And just what is the source of this expectation? When asked in a HILDA study whether children do just as well if the mother earns the money and the father takes care of the home and children, only 50 percent of fathers and 57 percent of mothers said they agreed. That’s a lot of people who declined to endorse this seemingly anodyne statement. Clearly many people remain uncomfortable with the idea of fathers as primary carers even as they mouth the platitudes of gender equality and progressive social roles. To understand just why men are so rarely being hands-on dads we need to look at the construction of masculinity in Australia, and the way that male identity is often bound up in vocation.
FIRST, though, consider demographics.
Take an archetypal couple: a woman with an older male partner. If both partners are advancing their careers at the same rate, the age difference means the man will be more advanced at any given point. When babies come along, it makes sense that the couple will choose to forgo the lesser income, hence the woman taking the longer period of parental leave and perhaps only returning to work part-time afterwards. Over time the professional advancement gap between the two parents widens, increasing the economic incentive for the lower income earner to be the primary carer.
But fewer and fewer of us are living that archetype. For starters, there are plenty of same-sex couples with children, and single-parent families. Then there are heterosexual couples in which a younger man partners up with an older woman, and the growing number of households in which women are out-earning men.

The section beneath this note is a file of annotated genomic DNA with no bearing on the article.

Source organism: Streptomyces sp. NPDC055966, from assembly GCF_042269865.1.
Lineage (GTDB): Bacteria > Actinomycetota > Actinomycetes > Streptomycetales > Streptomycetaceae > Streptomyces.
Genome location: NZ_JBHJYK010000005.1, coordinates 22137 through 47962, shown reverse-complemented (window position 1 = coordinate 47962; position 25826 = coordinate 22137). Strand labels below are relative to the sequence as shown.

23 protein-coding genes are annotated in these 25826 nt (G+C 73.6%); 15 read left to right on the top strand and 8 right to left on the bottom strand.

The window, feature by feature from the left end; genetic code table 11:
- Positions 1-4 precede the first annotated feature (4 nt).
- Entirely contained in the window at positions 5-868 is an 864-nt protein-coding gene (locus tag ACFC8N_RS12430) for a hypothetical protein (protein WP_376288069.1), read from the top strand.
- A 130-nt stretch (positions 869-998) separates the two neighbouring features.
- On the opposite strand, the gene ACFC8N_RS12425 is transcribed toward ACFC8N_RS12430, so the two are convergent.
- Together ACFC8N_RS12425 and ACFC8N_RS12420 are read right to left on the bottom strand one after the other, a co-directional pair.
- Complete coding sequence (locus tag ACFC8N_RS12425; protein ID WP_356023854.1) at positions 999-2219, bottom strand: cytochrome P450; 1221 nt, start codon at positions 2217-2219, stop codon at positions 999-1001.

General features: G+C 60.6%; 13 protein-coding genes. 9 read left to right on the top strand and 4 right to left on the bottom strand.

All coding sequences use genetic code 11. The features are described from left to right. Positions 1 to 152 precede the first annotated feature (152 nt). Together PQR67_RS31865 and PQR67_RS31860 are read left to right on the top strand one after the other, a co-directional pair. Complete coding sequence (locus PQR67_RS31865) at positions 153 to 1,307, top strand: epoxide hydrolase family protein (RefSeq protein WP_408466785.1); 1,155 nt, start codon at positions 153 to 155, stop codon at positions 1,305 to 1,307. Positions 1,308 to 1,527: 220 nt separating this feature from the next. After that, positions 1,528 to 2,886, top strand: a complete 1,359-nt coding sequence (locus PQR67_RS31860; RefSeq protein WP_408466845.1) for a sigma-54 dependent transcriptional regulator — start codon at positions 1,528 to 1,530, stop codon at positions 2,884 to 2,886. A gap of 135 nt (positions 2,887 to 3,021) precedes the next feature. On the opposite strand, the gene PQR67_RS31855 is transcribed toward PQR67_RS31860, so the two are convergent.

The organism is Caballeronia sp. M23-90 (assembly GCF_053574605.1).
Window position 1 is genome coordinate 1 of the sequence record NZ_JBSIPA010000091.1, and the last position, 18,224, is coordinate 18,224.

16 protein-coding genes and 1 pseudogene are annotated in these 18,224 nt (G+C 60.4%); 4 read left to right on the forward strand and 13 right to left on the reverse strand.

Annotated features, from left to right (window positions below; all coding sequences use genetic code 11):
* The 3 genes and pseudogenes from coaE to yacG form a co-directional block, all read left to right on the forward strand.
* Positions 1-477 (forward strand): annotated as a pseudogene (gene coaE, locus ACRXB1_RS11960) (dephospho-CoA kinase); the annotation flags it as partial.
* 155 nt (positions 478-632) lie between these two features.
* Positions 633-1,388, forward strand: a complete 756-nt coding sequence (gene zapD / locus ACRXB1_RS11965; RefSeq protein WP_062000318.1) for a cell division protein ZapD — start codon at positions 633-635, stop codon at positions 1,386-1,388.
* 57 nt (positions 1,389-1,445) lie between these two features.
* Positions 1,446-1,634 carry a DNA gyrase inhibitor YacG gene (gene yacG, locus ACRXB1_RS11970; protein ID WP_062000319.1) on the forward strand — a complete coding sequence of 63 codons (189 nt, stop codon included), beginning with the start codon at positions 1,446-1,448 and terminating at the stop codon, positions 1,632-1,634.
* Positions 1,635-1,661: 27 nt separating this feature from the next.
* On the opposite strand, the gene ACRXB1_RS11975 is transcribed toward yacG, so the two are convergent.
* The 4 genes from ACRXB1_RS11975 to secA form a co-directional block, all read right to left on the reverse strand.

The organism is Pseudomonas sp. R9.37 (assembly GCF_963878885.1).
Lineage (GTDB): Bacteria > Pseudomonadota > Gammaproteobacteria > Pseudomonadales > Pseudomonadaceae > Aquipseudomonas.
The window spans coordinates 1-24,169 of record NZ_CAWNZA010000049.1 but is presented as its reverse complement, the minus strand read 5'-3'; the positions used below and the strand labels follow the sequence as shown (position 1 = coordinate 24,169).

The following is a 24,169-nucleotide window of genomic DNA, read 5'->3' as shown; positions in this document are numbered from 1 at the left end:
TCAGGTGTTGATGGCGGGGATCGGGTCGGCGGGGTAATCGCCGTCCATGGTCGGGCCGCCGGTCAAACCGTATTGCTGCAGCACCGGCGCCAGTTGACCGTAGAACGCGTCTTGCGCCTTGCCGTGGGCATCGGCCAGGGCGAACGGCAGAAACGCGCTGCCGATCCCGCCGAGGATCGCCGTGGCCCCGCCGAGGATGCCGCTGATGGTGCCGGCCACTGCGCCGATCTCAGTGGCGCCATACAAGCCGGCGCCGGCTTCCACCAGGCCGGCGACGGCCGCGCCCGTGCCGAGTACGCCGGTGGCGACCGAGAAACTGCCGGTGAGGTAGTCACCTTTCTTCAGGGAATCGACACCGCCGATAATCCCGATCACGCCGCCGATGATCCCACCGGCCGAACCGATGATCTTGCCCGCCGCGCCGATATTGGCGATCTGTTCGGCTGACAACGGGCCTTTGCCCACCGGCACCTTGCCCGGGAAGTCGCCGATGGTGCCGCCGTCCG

The demise of male-dominated factory jobs and the rapid growth of female-dominated health and education jobs has improved earning opportunities for women, while equal pay for equal work has belatedly permeated parts of the economy that previously hid behind sexist pay policies. Women today have more earning opportunities than did their mothers and grandmothers, so it follows that they are either the leading breadwinner in households, or have a negligible income gap with their partners.
With this archetype slowly being eroded, you would expect more men to become primary parents. After all, if economic logic is guiding your behaviour, when a child is born and the mother is the higher income earner, it makes sense for her to get back to work as soon as possible after recovery from birth, and for the man to take a longer period of parental leave or part-time work.
But that does not seem to be the case. There is evidence that in a vast majority of heterosexual households, it is the woman who takes on primary caring responsibilities for their children, even when she is the higher income earner.
Boffins from the National Bureau of Economics Research in the United States looked at this in 2013. They found that in households where a wife earns more than her husband, she takes on an even greater share of household tasks (including childcare) than in typical households, which are already heavily weighted towards women doing unpaid work at home. “One explanation for the observed pattern is that, in couples where the wife earns more than the husband, the ‘threatening’ wife takes on a greater share of housework so as to assuage the ‘threatened’ husband’s unease with the situation,” the researchers wrote. It is unlikely that things are much different in Australia.
Why are couples so keen to ensure that mothers are taking on primary care roles? Or to put it another way, why are couples so keen to ensure that fathers are spared from primary care roles?
A FEW MONTHS into my time as a hands-on dad, my wife and I left our daughter with her grandparents and headed to a dinner party. Much as I love spending time with Amelia, it was a small relief to enjoy the company of adults for an evening, finally spared the need to wipe a snotty nose and interpret babble. It was a fun gathering of people from across Canberra, the usual mix of public servants, journalists and government affairs types, chowing down on a pot-luck selection of risottos, curries and quinoa salads.